This week I read about Microsoft abandoning its “Stack Ranking of Employees” and then I read that Yahoo just adopted a similar approach to appraising employees. These review systems require managers to rank a certain percentage of employees as poor performers with the intent of removing them. Those supporting these performance systems claim that your company is stronger by removing your poor performers. The problem I have is managers are often forced to reduce ratings in order to meet the “bell curve” ensuring a percentage of their employees are below standards. What happens if you have a really good team where there are no poor performers? That really is not an unreasonable expectation. I believe these systems lead to a competitive, cutthroat environment that is not healthy. Employees are always worried for their jobs if every quarter there is a review and if you get a couple of reviews with low ratings, you are fired. If employees have distrust with these systems that the ratings are not fair, then fear is introduced. I do believe in healthy competition and higher rewards for those who take on more risks. When I read these articles, I am glad to work for a small, private owned company.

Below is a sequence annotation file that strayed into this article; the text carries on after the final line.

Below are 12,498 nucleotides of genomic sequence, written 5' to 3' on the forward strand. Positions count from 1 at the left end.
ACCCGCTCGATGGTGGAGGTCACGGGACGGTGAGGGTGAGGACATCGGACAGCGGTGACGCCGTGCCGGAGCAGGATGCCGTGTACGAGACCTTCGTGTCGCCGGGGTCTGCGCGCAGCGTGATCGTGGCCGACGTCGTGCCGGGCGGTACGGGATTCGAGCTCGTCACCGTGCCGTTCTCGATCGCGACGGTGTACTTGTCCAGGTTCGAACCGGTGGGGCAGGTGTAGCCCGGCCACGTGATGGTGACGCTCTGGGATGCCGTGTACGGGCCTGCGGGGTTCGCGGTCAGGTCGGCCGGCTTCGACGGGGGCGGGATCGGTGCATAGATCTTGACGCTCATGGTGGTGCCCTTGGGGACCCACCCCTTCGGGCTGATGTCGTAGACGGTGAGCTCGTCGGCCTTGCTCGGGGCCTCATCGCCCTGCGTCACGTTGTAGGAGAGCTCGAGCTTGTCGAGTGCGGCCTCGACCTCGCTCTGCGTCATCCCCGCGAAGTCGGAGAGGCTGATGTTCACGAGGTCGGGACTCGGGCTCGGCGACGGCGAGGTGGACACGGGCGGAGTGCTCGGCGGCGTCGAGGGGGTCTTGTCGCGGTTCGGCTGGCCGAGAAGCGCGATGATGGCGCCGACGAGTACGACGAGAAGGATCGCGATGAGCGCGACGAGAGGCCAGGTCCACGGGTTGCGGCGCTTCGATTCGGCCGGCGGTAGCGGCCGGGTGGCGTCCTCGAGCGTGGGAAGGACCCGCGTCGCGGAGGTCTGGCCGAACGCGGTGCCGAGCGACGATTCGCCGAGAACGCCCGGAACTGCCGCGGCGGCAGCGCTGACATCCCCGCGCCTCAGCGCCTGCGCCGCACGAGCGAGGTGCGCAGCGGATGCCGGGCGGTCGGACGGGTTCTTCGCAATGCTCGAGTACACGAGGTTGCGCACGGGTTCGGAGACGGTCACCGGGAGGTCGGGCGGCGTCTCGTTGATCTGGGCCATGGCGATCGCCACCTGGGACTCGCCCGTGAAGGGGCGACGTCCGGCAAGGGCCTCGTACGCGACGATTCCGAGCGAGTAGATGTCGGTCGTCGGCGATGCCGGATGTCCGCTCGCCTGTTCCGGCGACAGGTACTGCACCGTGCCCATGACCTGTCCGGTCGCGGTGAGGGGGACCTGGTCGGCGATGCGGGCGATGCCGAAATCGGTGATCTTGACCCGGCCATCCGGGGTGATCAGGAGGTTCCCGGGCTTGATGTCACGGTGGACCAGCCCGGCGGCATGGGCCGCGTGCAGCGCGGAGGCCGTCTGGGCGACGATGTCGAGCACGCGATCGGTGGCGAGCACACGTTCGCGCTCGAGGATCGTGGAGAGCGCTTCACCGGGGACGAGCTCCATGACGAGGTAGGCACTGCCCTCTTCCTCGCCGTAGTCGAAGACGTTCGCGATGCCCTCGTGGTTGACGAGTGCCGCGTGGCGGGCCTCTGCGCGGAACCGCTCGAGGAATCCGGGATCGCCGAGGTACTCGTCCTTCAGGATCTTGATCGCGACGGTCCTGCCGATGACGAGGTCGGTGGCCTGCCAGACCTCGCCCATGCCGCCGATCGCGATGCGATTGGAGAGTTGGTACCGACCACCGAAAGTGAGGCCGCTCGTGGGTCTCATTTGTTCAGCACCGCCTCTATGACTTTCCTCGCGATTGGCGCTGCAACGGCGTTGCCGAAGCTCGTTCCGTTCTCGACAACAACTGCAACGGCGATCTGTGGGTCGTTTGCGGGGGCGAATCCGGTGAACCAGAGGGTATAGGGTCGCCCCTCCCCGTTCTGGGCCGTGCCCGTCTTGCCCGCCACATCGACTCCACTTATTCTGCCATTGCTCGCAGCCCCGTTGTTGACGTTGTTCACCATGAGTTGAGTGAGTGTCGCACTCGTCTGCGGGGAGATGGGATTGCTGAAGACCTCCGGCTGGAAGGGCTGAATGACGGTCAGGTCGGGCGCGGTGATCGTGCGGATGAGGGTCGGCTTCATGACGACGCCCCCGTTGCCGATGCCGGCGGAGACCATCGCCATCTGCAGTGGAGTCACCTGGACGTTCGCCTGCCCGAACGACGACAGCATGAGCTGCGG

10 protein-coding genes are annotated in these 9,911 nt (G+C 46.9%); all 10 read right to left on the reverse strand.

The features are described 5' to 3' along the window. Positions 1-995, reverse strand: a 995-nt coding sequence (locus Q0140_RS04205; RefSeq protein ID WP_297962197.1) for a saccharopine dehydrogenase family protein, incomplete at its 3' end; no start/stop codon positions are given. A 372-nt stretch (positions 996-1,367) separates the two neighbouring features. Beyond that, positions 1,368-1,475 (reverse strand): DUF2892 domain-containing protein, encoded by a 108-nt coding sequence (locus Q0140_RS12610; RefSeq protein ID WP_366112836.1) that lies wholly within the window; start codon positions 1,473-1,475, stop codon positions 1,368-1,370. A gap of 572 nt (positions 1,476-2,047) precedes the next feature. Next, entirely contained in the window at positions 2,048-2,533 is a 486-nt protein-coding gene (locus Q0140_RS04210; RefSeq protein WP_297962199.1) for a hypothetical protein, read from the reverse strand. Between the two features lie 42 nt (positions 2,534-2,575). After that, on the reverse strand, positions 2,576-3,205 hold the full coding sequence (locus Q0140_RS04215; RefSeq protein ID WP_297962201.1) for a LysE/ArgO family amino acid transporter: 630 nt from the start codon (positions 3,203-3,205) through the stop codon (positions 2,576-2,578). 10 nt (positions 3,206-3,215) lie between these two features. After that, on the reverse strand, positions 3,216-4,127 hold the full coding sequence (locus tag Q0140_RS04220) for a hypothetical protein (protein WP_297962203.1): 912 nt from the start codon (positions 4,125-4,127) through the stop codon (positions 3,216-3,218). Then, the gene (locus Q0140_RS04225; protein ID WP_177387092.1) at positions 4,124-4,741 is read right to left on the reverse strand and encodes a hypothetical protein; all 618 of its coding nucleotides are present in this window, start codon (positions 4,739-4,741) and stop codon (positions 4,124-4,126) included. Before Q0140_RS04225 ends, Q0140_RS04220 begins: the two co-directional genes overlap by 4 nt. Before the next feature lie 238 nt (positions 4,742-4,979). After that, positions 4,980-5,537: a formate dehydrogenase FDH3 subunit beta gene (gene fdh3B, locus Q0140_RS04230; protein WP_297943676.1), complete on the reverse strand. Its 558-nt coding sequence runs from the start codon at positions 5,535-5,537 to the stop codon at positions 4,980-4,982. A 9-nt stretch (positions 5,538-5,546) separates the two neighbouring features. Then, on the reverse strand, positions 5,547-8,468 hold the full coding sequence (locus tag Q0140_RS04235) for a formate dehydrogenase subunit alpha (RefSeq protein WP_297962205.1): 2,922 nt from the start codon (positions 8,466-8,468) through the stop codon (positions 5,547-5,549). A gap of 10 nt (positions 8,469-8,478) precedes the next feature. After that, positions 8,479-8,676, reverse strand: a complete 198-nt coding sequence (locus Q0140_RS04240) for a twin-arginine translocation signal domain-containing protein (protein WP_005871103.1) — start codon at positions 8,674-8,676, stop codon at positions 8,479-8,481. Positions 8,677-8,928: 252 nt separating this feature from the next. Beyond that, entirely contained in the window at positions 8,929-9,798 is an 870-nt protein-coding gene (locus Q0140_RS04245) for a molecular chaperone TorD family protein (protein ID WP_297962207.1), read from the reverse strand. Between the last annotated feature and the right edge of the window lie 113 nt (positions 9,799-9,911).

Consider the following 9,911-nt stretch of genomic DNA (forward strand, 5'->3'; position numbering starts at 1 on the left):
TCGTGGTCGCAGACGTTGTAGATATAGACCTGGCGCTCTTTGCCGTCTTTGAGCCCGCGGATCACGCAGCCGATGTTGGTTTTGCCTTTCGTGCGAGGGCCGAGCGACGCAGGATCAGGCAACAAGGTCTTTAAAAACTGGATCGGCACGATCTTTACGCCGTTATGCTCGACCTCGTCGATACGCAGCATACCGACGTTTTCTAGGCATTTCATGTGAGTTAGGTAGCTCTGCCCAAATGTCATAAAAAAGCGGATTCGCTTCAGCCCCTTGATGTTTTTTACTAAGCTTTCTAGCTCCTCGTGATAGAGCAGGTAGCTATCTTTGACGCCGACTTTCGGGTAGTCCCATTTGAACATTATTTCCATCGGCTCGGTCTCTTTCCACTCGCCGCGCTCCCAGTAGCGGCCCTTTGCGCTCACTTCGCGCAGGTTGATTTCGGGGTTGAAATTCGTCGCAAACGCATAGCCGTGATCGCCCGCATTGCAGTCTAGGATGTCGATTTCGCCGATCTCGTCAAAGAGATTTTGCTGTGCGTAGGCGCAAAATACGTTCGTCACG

I also dislike self-evaluation performance reviews where the employee rates himself and the manager completes the same performance ratings. Then at review time, the employee and manager compare their rankings to foster a conversation on the difference in scores. For example if the skill is “team player” and the rating scale is 1 to 7 with 7 being outstanding. The employee rates himself as a “6” and the manager rates him as a “4”. In theory this difference in score should open a healthy dialog on why they have a different opinion. In reality the employee is thinking the manager does not appreciate him and his contribution. Any further conversation is all about defending the score instead of discussing accomplishments and future potential.
One of my best performance review was when a manager said to me, lets put the paperwork aside and talk. Since that wonderful experience, I have changed my approach. I typically like to provide the formal paperwork to the employee ahead of time to read. During the performance review meeting it is a conversation about what they accomplished the past year and where their career is headed. The performance review document is used as a roadmap to ensure pertinent areas are covered instead of reviewing it line by line. Below are a few questions that employees can think about before meeting with their manager.
- What were my important accomplishments over the past year?
- What were the challenges I had to overcome this past year?
- What do I hope to accomplish next year?
- What training or skills do I need to further develop over the upcoming year?
A performance review should be a conversation and not about defending numbers. Personally, I do not want to be defined by a “number” or a “rating”. I want to be known for my accomplishments. What are your thoughts on performance reviews and forced-rank systems?